This year has some big shoes to fill, following the huge horror presence in 2018. Jordan Peele won the Oscar for Best Original Screenplay for Get Out, A Quiet Place defined a new style of sensory-deprivation-horror, and there was no shortage of quality remakes and sequels.
Already 2019 has seen the ripple effect of last year’s success, with Peele’s Us securing his reputation as a horror auteur and more don’t-talk-now movies looking for a hit. But there are still plenty of new, high quality flicks to keep you up at night.
The Wilson family’s peaceful vacation spins out of control when a family of violent doppelgangers appear in their driveway and insist on becoming “untethered.” The leader of the group is familiar to Adelaide (Lupita Nyong’o) — she and Red had a fateful meeting as children, and now Red’s back to free herself and her fellow tethered.
Us presents a core spooky concept and spins it into something larger and more terrifying. The slow-and-steady build never lets the tension drop — it only lets you catch your breath for a moment before plunging back in. Stylish throwbacks to ‘70s horror root this story in the genre’s long history, even as the visual symbolism — white rabbits, shiny golden scissors — stands out as wholly unique. The entire cast performs their dual roles impeccably, but Lupita Nyong’o is especially mesmerizing as the lead protagonist and antagonist. This tense follow up to Get Out proves that Jordan Peele is not a flash in the pan, but a director of immense skill, capable of pushing an idea without losing sight of the overall story.
A group of strangers are drawn into the eponymous escape room and find the puzzles deadlier than expected. More than that, the clues and solutions to the puzzles are familiar — so familiar that it can’t be an accident. Will they escape alive, or will the group tear themselves apart before they reach the end?
Escape Room is selling a straight-forward bill of goods, but the quality of its delivery makes it exceptional. The crew must strategize their way through different themed rooms, each a unique set-piece for daring stunts and emotional reveals. The tight configuration of the puzzles and solutions keeps the pace moving, but the real stand-out is the players themselves. Each character is quickly established and interesting in their own right, especially competent veteran Amanda (Deborah Ann Woll) and amiable Mike (Tyler Labine). The dynamic of the group is so strong that you can’t help but root for them, which makes their progress tense and engaging.
Having successfully survived the birthday time-loop of Happy Death Day, Tree (Jessica Rothe) quickly finds herself right back where she started: fighting off a masked killer, only to wake up back at the beginning of the day. Only now, she knows what’s really happening; it’s a science-experiment gone wrong, and it’s up to her to solve it.
In the first movie, Tree was left with the feeling that she was given a second chance to save herself, repair her relationships, and make the most of her life. The sequel undercuts that in a great way — what if she isn’t special, but just the lucky victim of a time-loop accident? The plot meanders a little at first, clearly trying to find a way to refocus on Tree. Ultimately this is forgivable because Rothe delivers impeccable comedy in every scene. Although the first movie shifted tonally from scene to scene, Happy Death Day 2U finally fully commits to its humor potential, and it’s a better movie for it.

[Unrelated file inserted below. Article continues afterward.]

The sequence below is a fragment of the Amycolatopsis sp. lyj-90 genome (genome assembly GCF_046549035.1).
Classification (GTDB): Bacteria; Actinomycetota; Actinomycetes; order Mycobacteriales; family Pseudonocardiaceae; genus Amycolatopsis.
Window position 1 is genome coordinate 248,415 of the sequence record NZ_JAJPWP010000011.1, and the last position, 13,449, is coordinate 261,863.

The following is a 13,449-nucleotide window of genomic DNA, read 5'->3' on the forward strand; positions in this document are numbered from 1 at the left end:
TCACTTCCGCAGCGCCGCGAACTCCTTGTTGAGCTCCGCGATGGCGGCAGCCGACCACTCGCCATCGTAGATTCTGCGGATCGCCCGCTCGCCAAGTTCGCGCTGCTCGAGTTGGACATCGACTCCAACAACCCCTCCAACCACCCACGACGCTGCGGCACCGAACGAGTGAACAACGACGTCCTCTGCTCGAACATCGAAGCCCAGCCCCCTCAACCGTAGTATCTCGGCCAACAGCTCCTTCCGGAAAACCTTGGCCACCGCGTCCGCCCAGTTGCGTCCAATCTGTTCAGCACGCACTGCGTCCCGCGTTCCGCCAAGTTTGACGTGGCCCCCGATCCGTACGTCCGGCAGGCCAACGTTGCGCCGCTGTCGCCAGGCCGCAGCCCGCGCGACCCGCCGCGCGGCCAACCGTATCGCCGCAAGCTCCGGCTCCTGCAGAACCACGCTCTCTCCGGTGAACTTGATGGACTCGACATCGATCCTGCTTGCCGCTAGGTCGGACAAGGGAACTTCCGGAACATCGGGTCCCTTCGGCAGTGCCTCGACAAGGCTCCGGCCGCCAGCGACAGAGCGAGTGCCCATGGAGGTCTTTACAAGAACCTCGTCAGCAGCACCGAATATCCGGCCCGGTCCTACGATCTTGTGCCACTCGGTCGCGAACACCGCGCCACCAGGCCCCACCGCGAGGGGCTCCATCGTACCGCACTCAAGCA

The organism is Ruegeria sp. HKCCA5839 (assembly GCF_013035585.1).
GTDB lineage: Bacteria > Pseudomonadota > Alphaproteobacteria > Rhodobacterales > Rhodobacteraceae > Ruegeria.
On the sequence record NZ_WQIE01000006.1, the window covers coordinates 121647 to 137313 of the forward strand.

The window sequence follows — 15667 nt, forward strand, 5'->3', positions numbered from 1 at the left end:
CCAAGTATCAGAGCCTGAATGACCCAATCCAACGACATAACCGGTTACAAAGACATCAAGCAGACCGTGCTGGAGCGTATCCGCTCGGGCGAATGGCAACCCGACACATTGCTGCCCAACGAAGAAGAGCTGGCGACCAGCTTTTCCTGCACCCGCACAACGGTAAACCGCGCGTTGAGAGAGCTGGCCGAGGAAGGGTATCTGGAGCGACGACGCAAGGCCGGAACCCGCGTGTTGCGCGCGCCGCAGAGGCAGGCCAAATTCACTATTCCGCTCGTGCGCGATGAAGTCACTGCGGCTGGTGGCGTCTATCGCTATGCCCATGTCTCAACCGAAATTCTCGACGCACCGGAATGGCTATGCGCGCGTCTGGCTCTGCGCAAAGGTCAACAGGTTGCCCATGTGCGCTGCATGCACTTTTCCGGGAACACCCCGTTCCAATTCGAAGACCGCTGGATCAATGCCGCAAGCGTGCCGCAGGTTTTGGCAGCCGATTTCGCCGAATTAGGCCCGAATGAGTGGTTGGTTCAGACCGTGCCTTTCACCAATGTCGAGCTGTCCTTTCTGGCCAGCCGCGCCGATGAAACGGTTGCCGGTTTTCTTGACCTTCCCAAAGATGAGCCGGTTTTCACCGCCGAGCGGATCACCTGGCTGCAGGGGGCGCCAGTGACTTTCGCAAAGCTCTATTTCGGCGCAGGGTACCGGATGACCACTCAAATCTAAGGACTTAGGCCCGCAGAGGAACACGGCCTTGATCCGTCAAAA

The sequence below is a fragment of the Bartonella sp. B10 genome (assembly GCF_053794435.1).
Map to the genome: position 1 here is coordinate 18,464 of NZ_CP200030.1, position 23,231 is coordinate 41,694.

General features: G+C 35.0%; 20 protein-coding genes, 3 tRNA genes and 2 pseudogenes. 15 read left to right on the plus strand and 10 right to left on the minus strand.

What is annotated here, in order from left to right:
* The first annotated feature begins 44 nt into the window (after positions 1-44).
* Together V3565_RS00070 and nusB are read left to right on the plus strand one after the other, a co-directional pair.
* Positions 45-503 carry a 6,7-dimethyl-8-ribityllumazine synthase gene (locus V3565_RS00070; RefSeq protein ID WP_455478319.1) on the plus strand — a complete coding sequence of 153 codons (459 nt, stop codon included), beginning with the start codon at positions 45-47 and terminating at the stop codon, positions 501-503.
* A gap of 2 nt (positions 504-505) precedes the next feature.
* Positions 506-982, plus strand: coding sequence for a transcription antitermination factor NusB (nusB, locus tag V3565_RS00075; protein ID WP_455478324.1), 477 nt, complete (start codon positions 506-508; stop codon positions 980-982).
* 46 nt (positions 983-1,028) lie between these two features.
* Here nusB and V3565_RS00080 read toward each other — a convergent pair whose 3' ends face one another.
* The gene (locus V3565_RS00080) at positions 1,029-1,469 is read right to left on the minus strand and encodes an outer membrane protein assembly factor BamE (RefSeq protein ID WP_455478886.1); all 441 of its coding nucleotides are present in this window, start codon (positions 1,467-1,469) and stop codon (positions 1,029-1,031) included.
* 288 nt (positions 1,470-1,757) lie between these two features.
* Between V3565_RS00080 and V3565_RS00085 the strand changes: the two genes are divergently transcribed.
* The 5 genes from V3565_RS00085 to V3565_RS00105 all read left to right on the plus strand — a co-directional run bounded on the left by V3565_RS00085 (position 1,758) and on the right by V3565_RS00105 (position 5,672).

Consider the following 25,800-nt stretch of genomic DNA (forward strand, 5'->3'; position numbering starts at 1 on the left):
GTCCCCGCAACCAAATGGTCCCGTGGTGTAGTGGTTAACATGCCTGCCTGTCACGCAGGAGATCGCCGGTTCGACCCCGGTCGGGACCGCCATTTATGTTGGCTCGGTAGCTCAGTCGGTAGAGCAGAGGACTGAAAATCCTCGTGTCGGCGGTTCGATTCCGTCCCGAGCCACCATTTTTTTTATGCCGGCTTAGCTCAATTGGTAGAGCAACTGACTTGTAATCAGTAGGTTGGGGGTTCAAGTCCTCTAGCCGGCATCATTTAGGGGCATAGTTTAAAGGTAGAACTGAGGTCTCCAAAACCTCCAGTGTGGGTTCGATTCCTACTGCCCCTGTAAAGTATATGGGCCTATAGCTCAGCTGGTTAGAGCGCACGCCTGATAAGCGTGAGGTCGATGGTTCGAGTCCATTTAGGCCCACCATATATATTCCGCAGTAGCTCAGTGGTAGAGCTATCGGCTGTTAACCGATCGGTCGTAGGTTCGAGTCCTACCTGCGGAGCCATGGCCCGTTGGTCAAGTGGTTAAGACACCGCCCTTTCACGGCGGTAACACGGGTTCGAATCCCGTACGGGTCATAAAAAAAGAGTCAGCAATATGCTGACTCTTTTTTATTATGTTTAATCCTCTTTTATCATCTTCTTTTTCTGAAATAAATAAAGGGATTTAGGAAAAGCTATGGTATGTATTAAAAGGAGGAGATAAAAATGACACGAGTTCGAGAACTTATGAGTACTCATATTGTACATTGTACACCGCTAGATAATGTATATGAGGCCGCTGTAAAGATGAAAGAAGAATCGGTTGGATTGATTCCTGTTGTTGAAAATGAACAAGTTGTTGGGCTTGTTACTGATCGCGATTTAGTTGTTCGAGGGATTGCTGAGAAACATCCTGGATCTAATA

Recommended viewing for any horror fan, Horror Noire is a documentary surveying years of horror movies made for black audiences. From The Birth of a Nation to Get Out, the survey covers a hundred years of cinema, tackled decade-by-decade, to give a thorough run-down of horror made by black artists, for black audiences. Icons like Tony Todd (Candyman), William Crain (Blacula), and Rachel True (The Craft) talk not only about their own contributions, but about the work of artists that inspired them. Anyone with an interest in horror, or in the positive effects of media representation, will find Horror Noire illuminating — and likely end up with a nice list of classic horror to watch.
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Five years after a deadly poisoning, the remaining members of the Blackwood Family live an isolated life. Constance (Alexandra Daddario) cooks and cleans for sister Merricat (Taissa Farmiga) and their sick uncle Julian (Crispin Glover), and although the villagers ardently hate them, they have achieved a sort of peace in their mansion on the hill. At least, until their shrewd cousin Charles (Sebastian Stan) arrives for a visit, disrupting the family’s careful balance.
A stylish gothic mystery, We Have Always Lived in the Castle captures an intensity that extends far past its genre trappings. The steady build of tension is so palpable even the characters themselves seem to feel the weight of it, bowing under the pressure until they can do nothing but break. This movie is all about the intense interplay of personalities too strong to resolve peacefully. Intense performances from the cast and an eye-catching sense of style elevate this family drama into a chilling tale of abuse and isolation. There are no jumpscares or gore, just a series of harrowingly realistic stepping stones leading you powerlessly to disaster.